Becoming Who We Are: Temperament and Personality in Development (Hardback) book cover

Becoming Who We Are

Temperament and Personality in Development

By Mary K. Rothbart

© 2011 – Guilford Press

324 pages

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Description

What are the basic dimensions of temperament? How does temperament influence children's relationships to their physical and social worlds--and their behavior and adjustment across the lifespan? What are its biological underpinnings? From preeminent researcher Mary Rothbart, this work comprehensively examines the role of temperament in the development of personality and psychopathology. In a direct and readable style, Rothbart combines theory and research with everyday observations and clinical examples. She offers new insights on ""difficult"" children and reviews intervention programs that address temperamental factors in childhood problems. Dr. Rothbart received the Eleanor Maccoby Book Award from Division 7 (Developmental Psychology) of the American Psychological Association for this book.

Reviews

"One of the wisest, most interesting, and most important books in psychology in recent years. A world-renowned expert, Rothbart brilliantly shows how temperament combines with experience to make us who we are."--Carol S. Dweck, PhD, Department of Psychology, Stanford University

"This outstanding book from the foremost world expert on temperament offers a creative and authoritative synthesis. A broad range of interrelated topics are addressed, including the development and structure of temperament and personality; connections to competence, conscience, and psychopathology; meaning structures; biological and environmental contributions to temperament; and interventions. Rothbart clarifies the multiple levels of factors that contribute to the course of human development. There is something for all developmental scientists and students in this accessible and well-written book."--Nancy Eisenberg, PhD, Regents' Professor of Psychology, Arizona State University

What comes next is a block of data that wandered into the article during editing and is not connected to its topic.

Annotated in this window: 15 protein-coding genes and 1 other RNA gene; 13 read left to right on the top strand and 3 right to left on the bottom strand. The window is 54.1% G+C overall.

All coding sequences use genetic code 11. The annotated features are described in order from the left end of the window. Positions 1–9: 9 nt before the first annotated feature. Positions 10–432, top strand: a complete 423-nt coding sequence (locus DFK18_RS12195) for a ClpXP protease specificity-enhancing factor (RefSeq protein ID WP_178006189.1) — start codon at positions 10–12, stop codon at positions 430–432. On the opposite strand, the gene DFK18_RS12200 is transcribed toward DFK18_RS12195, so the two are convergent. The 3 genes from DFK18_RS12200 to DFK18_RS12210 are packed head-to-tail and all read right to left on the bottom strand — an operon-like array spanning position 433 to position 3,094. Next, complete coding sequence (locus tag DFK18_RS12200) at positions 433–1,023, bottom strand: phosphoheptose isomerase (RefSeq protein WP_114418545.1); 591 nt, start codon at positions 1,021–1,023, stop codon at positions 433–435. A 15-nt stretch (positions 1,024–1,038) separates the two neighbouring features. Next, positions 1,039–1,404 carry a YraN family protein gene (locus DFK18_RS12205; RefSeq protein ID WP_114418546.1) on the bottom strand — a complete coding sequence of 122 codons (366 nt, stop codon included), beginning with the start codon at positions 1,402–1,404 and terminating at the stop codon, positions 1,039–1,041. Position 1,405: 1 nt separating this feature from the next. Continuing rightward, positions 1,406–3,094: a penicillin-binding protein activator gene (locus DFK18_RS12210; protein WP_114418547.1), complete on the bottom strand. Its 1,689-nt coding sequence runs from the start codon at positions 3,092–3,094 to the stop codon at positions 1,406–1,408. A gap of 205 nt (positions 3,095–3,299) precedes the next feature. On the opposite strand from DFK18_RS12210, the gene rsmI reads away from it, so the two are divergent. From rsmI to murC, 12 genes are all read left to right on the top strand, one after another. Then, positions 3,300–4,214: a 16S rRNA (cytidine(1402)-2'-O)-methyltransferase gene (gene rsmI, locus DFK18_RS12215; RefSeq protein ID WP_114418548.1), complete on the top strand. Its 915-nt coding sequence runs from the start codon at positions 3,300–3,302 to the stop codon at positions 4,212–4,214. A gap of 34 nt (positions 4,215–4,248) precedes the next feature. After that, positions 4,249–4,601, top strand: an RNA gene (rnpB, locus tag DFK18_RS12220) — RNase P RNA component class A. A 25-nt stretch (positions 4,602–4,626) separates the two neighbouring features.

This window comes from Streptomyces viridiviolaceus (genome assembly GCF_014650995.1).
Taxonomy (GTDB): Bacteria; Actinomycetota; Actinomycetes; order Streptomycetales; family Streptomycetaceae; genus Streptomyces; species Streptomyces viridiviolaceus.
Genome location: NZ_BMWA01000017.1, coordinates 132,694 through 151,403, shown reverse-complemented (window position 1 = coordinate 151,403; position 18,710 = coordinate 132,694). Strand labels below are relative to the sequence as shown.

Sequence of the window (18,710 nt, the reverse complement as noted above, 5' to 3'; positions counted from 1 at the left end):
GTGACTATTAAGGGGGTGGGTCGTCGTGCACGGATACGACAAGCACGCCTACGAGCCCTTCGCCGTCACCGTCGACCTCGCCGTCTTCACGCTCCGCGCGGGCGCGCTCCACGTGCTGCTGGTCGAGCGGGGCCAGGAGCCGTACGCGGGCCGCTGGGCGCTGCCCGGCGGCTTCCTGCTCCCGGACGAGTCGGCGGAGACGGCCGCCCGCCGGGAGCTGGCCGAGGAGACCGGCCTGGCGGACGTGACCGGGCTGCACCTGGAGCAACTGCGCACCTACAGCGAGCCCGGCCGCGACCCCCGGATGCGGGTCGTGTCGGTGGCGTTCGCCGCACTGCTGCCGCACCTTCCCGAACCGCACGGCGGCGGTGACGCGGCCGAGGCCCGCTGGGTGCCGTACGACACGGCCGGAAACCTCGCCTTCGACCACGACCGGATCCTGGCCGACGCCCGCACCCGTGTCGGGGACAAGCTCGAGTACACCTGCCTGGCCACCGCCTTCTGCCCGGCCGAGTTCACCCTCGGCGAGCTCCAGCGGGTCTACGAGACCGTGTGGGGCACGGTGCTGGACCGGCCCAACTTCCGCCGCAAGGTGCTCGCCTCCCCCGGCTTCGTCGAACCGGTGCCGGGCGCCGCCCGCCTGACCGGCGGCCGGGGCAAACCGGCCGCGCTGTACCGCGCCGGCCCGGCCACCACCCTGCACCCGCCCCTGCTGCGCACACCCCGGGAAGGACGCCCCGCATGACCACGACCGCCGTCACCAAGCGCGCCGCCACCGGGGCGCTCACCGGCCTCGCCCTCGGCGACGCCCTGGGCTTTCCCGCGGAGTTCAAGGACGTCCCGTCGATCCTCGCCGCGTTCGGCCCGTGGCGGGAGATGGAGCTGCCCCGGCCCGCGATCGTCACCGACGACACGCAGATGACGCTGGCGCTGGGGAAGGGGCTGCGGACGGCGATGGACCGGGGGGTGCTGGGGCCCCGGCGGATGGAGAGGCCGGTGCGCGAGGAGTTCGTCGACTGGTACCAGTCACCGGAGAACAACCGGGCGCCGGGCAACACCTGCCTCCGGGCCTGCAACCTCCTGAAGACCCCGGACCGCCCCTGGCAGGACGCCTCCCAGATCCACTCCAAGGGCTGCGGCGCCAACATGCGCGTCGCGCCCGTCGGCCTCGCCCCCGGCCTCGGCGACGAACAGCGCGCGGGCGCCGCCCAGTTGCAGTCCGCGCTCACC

"In this excellent book, Rothbart brings her pioneering theory of temperament into full fruition. Her comprehensive presentation ranges from the history of temperament to its development into adult personality. Rothbart sets forth a clearly documented, dynamic perspective on the relation between temperament and personality. Through thought experiments, she reveals how individual differences develop within the child's social and physical environment. Discussions of psychopathology and interventions are included. This is a book for all researchers and clinicians interested in understanding how we become who we are."--Arnold J. Sameroff, PhD, Department of Psychology, University of Michigan 

"Half the battle in child clinical work is deriving an effective formulation of a child's issues. Child clinicians who read this book will come up with more effective formulations. They will think in richer ways about concepts of temperament, how temperament influences and is influenced by the social environment, and implications for the child's social development and sense of self. The book also offers helpful discussions of temperament-informed interventions, such as parent training and executive function training."--John E. Bates, PhD, Department of Psychological and Brain Sciences, Indiana University